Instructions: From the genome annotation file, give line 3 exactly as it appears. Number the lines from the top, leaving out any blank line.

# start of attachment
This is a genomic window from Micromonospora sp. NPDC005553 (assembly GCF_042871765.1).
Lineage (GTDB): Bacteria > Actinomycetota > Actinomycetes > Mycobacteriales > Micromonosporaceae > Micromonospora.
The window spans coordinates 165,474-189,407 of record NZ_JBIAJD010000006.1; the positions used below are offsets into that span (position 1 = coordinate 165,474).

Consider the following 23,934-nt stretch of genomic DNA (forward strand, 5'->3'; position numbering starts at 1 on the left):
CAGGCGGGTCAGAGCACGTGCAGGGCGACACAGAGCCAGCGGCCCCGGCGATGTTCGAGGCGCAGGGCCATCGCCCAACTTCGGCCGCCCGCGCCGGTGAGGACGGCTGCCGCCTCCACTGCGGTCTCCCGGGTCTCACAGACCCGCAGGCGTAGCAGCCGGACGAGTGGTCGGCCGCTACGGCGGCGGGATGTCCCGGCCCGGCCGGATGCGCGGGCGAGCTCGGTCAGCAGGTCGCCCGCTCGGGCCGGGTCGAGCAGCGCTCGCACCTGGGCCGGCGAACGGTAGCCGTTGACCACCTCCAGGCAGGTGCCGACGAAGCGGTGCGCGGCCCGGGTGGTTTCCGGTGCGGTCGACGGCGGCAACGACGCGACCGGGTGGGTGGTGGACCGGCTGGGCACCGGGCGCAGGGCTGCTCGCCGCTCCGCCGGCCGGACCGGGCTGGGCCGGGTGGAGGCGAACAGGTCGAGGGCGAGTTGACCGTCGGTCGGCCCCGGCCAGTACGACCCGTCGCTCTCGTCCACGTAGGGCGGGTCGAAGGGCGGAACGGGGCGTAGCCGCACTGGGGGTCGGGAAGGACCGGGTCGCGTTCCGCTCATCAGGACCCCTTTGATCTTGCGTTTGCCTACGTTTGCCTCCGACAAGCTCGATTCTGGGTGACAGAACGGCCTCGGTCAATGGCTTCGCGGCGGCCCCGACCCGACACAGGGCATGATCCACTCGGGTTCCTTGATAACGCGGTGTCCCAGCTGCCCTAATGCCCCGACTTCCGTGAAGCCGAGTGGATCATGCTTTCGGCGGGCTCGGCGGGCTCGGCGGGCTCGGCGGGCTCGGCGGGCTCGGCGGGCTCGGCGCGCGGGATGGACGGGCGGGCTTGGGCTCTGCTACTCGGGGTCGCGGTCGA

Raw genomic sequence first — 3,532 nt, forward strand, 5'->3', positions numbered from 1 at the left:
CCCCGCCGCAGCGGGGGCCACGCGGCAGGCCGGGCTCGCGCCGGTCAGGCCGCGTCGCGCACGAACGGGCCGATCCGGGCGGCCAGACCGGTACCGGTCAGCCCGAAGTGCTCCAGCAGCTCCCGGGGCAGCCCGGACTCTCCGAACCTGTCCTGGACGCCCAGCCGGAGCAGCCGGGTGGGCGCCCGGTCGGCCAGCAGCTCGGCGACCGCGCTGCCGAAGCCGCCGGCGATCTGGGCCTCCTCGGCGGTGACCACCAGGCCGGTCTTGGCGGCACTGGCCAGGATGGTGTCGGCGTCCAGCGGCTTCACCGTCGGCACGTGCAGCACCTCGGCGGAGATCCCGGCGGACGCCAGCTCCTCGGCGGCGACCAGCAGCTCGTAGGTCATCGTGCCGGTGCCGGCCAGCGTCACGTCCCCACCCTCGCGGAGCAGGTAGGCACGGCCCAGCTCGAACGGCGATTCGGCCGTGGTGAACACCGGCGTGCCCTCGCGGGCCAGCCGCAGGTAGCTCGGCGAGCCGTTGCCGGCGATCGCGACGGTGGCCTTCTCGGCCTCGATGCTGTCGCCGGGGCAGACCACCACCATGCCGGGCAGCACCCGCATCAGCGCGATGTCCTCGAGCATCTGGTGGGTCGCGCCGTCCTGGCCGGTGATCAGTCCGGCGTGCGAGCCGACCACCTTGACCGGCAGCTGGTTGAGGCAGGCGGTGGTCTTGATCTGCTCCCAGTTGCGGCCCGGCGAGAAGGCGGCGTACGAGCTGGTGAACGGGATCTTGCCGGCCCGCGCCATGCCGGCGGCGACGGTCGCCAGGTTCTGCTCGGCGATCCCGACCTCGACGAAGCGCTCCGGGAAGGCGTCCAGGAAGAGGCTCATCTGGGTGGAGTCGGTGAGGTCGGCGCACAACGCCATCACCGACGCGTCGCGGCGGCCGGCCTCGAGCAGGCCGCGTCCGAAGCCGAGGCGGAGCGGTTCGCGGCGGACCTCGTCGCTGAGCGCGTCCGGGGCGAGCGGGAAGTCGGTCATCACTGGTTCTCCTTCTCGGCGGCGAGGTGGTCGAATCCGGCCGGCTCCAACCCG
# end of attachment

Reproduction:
The window spans coordinates 165,474-189,407 of record NZ_JBIAJD010000006.1; the positions used below are offsets into that span (position 1 = coordinate 165,474).